Bold and Smoky, with an almost tangy flavor that fades into soft earthiness; the boldness of my cup of pu-erh tea hints of the coming autumn.

puehrPu-ehr tea is more descriptive of a process than an actual type of tea; although it is definitely its own variety of tea. It is an aged and fermented tea that originates in the Yunnan province of China. The process for making authentic pu-erh tea involves multiple steps that begin with green leaves and end with aged, fermented, dark leaves that have an appreciably distinct flavor. It is the process of fermentation rather than solely oxidation that imparts this tangy, earthy flavor.  Authentically processed pu-ehr contains a minimum, if any, of the bitterness or astringent qualities that typical oxidized black teas contain, which allows the leaves to be steeped multiple times with lasting flavor. I love brewing a pot of pu-ehr and refilling the water several times throughout the day, each pot has a slightly different nuance of flavor.

Tea is another amazing area to delve into if one is interested in exploring the nuances of taste and flavor. There are so many different types and styles of cultivating and brewing that it boggles the mind.  According to tea aficionados (which I am not) the most appropriate way to brew Pu-ehr is to first remove a small amount of tea leaves, a teaspoon or two, from the “tea cake” or brick (also called ‘bing cha’), place in your teapot and pour hot but not quite boiling water over the leaves. Then immediately dump strain and dump that first pour. This first step is to rinse and then ‘awaken’ the leaves. Now you’re ready to brew your tea. Pour more hot water over the tea leaves and let steep to your desired taste preference. I typically steep mine for about 5 to 10 minutes depending on the weather and the season. I like deeper, bolder tea in the fall and winter.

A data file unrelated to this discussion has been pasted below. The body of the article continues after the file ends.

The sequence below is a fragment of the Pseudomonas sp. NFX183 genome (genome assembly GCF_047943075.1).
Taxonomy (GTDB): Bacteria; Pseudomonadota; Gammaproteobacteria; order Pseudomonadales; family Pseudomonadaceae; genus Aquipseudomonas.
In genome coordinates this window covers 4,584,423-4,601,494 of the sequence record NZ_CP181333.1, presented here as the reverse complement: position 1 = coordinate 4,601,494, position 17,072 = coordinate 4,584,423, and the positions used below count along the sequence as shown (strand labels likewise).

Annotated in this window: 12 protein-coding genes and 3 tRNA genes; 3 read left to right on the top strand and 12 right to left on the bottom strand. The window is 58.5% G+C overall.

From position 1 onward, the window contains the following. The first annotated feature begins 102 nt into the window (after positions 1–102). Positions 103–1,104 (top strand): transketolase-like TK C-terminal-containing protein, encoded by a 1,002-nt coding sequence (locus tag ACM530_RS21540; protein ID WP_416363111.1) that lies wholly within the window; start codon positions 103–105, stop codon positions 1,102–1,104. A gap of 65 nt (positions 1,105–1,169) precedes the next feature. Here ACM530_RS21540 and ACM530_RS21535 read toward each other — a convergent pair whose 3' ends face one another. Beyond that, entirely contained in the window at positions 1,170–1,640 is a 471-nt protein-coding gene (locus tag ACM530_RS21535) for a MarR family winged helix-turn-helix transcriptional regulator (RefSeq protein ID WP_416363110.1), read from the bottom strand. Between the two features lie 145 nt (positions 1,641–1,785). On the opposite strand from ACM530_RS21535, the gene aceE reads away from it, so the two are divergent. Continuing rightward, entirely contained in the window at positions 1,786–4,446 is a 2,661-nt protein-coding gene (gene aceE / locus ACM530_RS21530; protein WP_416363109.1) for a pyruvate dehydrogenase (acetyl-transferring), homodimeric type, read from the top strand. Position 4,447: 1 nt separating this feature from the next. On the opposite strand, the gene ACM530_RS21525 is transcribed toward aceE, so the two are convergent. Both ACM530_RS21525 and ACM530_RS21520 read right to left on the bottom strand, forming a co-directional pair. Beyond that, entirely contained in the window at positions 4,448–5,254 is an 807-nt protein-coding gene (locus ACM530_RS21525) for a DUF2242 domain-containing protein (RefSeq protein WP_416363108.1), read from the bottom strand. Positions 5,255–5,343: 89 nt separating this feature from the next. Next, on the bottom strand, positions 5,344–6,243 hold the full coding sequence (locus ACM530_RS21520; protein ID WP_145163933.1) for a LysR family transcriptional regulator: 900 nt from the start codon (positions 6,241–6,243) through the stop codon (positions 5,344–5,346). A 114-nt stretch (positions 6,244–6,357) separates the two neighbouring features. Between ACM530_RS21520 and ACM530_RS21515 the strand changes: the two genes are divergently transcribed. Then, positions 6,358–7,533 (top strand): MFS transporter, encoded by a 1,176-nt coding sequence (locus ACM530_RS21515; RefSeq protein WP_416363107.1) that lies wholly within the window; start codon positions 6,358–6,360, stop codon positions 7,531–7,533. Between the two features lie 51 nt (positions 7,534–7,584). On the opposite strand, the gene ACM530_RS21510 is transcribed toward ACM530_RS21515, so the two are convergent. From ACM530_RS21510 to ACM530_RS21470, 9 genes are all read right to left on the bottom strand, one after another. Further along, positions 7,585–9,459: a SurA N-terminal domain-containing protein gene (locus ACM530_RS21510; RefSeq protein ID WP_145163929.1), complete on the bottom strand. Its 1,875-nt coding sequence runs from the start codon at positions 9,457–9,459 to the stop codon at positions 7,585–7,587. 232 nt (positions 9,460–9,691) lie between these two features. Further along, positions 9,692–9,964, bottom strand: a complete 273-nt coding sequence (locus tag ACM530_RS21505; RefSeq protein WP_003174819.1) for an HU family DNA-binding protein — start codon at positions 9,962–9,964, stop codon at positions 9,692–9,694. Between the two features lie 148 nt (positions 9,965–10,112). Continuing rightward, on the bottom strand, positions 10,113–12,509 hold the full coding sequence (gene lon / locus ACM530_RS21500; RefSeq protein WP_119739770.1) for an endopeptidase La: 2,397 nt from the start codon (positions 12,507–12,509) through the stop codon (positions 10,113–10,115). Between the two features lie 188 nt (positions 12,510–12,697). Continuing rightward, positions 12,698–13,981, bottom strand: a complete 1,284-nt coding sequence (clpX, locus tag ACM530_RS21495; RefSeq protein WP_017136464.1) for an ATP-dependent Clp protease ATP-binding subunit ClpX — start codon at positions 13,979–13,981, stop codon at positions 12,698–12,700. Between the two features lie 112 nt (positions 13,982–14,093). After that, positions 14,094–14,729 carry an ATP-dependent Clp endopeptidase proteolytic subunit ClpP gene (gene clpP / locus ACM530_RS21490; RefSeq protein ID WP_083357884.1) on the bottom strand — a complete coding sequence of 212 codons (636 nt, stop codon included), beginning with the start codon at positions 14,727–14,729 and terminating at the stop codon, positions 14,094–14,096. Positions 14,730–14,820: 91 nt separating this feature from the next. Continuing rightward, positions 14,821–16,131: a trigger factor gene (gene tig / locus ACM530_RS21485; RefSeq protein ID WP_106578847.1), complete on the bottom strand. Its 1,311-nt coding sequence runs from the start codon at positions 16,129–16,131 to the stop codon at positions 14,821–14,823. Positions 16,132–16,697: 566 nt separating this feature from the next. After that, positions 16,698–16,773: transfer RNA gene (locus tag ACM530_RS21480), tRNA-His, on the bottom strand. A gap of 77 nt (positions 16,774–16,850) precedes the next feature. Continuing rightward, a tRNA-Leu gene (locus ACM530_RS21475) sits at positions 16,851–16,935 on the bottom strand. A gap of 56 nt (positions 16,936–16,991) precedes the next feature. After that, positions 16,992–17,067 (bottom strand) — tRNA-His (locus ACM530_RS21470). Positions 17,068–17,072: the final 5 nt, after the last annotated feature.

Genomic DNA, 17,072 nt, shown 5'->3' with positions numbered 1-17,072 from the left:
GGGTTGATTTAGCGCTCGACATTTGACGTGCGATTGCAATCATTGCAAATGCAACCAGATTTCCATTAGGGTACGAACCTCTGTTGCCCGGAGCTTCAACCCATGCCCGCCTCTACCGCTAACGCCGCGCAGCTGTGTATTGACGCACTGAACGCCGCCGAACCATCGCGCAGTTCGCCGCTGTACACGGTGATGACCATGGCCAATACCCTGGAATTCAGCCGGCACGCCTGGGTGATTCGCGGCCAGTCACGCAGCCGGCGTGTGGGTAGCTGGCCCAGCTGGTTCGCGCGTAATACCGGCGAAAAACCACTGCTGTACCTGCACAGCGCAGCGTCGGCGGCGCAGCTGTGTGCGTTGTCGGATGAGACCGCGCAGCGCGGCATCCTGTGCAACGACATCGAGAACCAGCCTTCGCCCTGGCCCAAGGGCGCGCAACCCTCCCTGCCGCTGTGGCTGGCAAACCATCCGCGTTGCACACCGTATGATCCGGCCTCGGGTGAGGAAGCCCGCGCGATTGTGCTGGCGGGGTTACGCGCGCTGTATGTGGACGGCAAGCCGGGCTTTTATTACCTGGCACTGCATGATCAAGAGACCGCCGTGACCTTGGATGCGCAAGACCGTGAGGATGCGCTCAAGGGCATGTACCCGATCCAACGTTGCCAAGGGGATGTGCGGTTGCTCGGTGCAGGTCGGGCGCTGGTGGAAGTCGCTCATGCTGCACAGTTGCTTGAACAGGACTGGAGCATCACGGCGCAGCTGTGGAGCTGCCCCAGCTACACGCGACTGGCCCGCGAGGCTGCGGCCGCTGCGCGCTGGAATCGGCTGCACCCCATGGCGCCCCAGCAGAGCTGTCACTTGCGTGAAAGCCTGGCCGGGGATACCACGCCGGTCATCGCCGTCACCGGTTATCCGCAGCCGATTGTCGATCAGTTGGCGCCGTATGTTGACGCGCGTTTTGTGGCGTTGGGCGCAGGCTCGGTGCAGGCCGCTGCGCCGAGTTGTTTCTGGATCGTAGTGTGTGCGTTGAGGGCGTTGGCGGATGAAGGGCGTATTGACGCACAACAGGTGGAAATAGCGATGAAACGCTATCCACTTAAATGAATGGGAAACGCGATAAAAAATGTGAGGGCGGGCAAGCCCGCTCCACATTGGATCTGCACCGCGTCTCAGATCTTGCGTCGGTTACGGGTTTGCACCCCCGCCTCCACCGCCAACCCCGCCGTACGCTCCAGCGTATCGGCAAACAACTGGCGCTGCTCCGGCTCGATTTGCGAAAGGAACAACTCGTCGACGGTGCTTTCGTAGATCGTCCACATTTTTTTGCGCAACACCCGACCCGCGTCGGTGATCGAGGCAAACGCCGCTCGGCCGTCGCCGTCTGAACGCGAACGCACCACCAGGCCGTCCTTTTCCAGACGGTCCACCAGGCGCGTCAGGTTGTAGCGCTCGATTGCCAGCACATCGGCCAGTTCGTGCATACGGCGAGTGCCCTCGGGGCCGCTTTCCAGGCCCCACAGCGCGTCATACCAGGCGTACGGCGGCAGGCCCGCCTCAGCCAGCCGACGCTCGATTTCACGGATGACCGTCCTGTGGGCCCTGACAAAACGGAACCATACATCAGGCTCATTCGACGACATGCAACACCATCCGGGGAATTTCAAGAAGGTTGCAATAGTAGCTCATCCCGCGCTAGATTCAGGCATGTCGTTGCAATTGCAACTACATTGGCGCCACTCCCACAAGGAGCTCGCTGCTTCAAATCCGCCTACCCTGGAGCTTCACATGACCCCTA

brewingpuehrFrom a health perspective, pu-ehr tea has a variety of beneficial qualities from both a traditional medicine and westernized medicine approach. Traditional Chinese Medicine suggests that Pu-ehr tea is good for opening the meridians, warming the ‘middle burner’ (which is part of the triple burner organ system and begins at the stomach and ends at the pyloric valve...without getting too technical). In TCM the middle burner is responsible for ‘transformation’, so if you are feeling stagnant and unable to transform your life, perhaps a pot or two of Pu-ehr tea could feel invigorating. Western research demonstrates that pu-ehr tea aids in digestion, helping to process and appropriately utilize lipids and fatty acids, increases metabolic function, enhances cognition and memory, and lower blood pressure.

It also imparts many of the same benefits as green tea with the added bonus of fermentation. For more info on green tea check out  DAY 251 – MATCHA.

For more interesting facts and stories about tea in general this book is awesome: Tea: History, Terroirs, Varieties

If you are in the U.K. or visiting the U.K., I am currently enjoying a delicious cup of Pu-Ehr Chai, which I secured from Hundred Monkeys Café http://www.hundredmonkeyscafe.com/ in Glastonbury. With a tagline like; "mix no evil, cook no evil, eat no evil" they are well worth a visit.